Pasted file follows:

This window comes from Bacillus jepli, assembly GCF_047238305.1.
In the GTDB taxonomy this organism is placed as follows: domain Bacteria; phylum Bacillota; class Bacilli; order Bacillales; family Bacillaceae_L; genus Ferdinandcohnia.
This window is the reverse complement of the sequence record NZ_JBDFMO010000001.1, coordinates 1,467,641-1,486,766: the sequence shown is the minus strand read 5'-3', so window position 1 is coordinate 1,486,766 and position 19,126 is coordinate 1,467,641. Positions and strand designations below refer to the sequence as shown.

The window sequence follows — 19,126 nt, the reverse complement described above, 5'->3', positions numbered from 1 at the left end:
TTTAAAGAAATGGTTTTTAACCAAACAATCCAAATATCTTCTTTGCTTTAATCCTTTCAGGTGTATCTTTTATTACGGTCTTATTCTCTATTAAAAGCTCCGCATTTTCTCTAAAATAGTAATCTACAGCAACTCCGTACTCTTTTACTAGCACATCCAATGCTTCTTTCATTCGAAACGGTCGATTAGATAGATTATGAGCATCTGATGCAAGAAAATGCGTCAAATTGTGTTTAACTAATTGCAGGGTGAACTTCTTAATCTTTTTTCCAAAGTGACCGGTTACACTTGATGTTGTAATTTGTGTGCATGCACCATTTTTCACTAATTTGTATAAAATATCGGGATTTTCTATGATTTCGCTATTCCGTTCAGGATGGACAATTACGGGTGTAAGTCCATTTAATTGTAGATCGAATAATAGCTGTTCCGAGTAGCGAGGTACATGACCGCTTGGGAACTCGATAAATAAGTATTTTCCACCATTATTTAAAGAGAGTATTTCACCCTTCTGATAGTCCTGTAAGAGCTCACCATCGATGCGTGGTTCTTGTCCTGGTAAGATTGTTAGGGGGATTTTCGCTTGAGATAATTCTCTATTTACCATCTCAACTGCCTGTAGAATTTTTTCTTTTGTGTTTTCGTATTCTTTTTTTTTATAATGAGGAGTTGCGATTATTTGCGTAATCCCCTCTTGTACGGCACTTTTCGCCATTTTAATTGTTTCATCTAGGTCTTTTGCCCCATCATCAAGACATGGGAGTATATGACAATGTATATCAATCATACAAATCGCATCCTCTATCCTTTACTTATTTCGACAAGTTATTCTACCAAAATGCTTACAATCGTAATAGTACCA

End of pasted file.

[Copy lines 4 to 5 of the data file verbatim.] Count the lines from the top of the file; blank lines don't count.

The window sequence follows — 19,126 nt, the reverse complement described above, 5'->3', positions numbered from 1 at the left end:
TTTAAAGAAATGGTTTTTAACCAAACAATCCAAATATCTTCTTTGCTTTAATCCTTTCAGGTGTATCTTTTATTACGGTCTTATTCTCTATTAAAAGCTCCGCATTTTCTCTAAAATAGTAATCTACAGCAACTCCGTACTCTTTTACTAGCACATCCAATGCTTCTTTCATTCGAAACGGTCGATTAGATAGATTATGAGCATCTGATGCAAGAAAATGCGTCAAATTGTGTTTAACTAATTGCAGGGTGAACTTCTTAATCTTTTTTCCAAAGTGACCGGTTACACTTGATGTTGTAATTTGTGTGCATGCACCATTTTTCACTAATTTGTATAAAATATCGGGATTTTCTATGATTTCGCTATTCCGTTCAGGATGGACAATTACGGGTGTAAGTCCATTTAATTGTAGATCGAATAATAGCTGTTCCGAGTAGCGAGGTACATGACCGCTTGGGAACTCGATAAATAAGTATTTTCCACCATTATTTAAAGAGAGTATTTCACCCTTCTGATAGTCCTGTAAGAGCTCACCATCGATGCGTGGTTCTTGTCCTGGTAAGATTGTTAGGGGGATTTTCGCTTGAGATAATTCTCTATTTACCATCTCAACTGCCTGTAGAATTTTTTCTTTTGTGTTTTCGTATTCTTTTTTTTTATAATGAGGAGTTGCGATTATTTGCGTAATCCCCTCTTGTACGGCACTTTTCGCCATTTTAATTGTTTCATCTAGGTCTTTTGCCCCATCATCAAGACATGGGAGTATATGACAATGTATATCAATCATACAAATCGCATCCTCTATCCTTTACTTATTTCGACAAGTTATTCTACCAAAATGCTTACAATCGTAATAGTACCA